Political polarization results from group polarization, which is frequently observed in political circumstances. This indicates that political opinions are diverging more from the center and toward ideological extremes. For instance, there has been an increase in the animosity between rival political parties and a higher polarization of the public in the United States. 

How to Get Past Group Polarization?

Group polarization is a phenomenon that happens when individuals with similar ideas or viewpoints join together and support each other’s points of view. This can result in extreme or dangerous decision-making. Nonetheless, a number of tactics are available to prevent group polarization and encourage better decision-making. 

Encourage a range of viewpoints and beliefs within the group

This can be achieved by including people from various experiences, perspectives, and points of view in the decision-making process. 

Promote Constructive Debate

This can be achieved by establishing basic guidelines for the conversation, such as promoting polite and unbiased dialogue and prohibiting insults or criticism. 

Boost Personal Accountability And Responsibility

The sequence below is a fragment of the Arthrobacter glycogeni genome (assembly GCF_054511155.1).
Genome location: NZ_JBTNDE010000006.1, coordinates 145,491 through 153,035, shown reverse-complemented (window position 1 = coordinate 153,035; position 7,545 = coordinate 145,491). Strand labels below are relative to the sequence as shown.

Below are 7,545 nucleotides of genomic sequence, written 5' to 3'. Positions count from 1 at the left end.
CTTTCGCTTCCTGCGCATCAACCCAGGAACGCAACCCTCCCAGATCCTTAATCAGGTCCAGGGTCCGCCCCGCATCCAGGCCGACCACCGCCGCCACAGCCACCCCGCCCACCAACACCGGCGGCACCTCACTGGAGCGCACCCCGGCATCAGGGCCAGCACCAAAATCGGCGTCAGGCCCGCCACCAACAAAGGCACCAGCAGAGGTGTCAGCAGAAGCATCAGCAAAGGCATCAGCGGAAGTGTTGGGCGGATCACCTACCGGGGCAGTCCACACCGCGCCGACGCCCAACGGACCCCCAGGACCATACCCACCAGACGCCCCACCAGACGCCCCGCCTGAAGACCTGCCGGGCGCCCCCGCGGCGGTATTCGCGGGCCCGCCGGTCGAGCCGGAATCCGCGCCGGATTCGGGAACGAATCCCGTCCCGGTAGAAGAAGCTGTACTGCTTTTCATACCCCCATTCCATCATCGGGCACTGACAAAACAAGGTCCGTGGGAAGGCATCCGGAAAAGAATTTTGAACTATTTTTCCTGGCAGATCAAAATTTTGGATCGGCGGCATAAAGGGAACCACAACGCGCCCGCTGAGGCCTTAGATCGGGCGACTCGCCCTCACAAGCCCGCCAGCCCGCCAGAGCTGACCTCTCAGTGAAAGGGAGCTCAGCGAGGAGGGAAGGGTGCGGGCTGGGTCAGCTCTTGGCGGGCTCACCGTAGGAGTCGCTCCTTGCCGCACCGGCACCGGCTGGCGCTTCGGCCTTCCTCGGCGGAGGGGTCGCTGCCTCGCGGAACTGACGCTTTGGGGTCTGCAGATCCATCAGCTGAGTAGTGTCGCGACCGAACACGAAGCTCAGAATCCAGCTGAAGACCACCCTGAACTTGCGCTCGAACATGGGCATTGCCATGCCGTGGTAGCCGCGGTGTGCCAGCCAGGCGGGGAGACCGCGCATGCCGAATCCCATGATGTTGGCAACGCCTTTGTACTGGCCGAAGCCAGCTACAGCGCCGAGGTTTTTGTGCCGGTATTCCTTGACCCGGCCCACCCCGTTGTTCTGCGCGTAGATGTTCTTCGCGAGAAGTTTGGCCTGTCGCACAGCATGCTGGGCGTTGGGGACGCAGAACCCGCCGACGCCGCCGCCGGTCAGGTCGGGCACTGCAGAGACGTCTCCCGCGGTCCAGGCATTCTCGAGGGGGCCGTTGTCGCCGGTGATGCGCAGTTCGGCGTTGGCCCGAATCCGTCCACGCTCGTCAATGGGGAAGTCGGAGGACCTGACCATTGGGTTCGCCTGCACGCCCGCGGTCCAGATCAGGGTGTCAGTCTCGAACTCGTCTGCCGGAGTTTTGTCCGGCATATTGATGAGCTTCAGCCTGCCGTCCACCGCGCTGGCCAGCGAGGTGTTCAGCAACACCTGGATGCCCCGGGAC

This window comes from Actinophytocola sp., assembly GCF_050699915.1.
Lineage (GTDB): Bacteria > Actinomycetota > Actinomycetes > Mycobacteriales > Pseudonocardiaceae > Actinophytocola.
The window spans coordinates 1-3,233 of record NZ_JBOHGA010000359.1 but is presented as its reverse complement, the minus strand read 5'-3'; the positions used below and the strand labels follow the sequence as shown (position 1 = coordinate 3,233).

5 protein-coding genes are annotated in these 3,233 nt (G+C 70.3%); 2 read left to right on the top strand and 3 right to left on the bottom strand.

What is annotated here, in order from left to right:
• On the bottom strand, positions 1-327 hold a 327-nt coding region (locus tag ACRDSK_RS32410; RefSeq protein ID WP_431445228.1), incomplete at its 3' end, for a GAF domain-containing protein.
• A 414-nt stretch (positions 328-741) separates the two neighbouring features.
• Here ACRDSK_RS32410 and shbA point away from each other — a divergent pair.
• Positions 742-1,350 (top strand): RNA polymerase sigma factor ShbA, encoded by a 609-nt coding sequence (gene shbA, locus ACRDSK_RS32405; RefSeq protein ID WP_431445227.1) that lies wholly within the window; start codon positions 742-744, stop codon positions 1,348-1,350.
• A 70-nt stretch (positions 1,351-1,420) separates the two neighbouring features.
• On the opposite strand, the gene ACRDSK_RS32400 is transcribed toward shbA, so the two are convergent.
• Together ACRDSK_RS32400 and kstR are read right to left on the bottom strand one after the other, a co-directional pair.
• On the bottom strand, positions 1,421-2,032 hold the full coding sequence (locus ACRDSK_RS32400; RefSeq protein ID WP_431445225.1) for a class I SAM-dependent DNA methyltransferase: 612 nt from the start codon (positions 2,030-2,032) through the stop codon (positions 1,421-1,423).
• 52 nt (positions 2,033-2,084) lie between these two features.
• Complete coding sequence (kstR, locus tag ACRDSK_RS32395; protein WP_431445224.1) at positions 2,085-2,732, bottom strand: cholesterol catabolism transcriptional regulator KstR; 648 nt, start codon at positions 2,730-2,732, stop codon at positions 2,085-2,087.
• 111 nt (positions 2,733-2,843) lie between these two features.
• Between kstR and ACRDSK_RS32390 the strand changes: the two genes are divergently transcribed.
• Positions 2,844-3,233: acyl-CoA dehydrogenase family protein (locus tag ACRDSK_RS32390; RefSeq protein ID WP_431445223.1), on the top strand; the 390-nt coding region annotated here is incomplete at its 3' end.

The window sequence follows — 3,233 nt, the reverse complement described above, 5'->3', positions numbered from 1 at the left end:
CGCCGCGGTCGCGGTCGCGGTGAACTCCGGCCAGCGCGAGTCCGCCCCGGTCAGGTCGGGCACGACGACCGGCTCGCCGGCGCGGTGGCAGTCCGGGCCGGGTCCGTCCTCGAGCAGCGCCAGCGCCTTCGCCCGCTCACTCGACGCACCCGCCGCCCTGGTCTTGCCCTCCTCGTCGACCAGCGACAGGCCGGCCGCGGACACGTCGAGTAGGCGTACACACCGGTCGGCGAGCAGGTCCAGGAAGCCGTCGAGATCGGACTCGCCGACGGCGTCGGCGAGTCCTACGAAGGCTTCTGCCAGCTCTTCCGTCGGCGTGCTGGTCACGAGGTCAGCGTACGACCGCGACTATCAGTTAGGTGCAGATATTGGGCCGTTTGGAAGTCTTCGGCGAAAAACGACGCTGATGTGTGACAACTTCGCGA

This can be achieved by giving each group member clear tasks and duties and ensuring they are held responsible for how they contribute to the decision-making process.


The study of psychology dissolves the division between social science and science. Turito is the best option for grabbing your psychology degree abroad. Turito has the best resources and courses for you to crack the exams required both in India and abroad.  


What is the positive real-life example of group polarization?

The new wave of feminism is all thanks to group polarization. Women with moderately feminist ideas usually show stronger pro-feminist sentiments after group discussions.

What is the risky shift?

In 1961, James Stoner proposed a hypothesis known as “risky shift,” which is where the concept of group polarization originated. Prior to interacting with the group, decisions made individually are far less dangerous than those made as part of the group.

How is groupthink different from group polarization?

When people engage in groupthink, their decisions are made with the intention of not deviating from the consensus, unlike group polarization. 

Group Polarization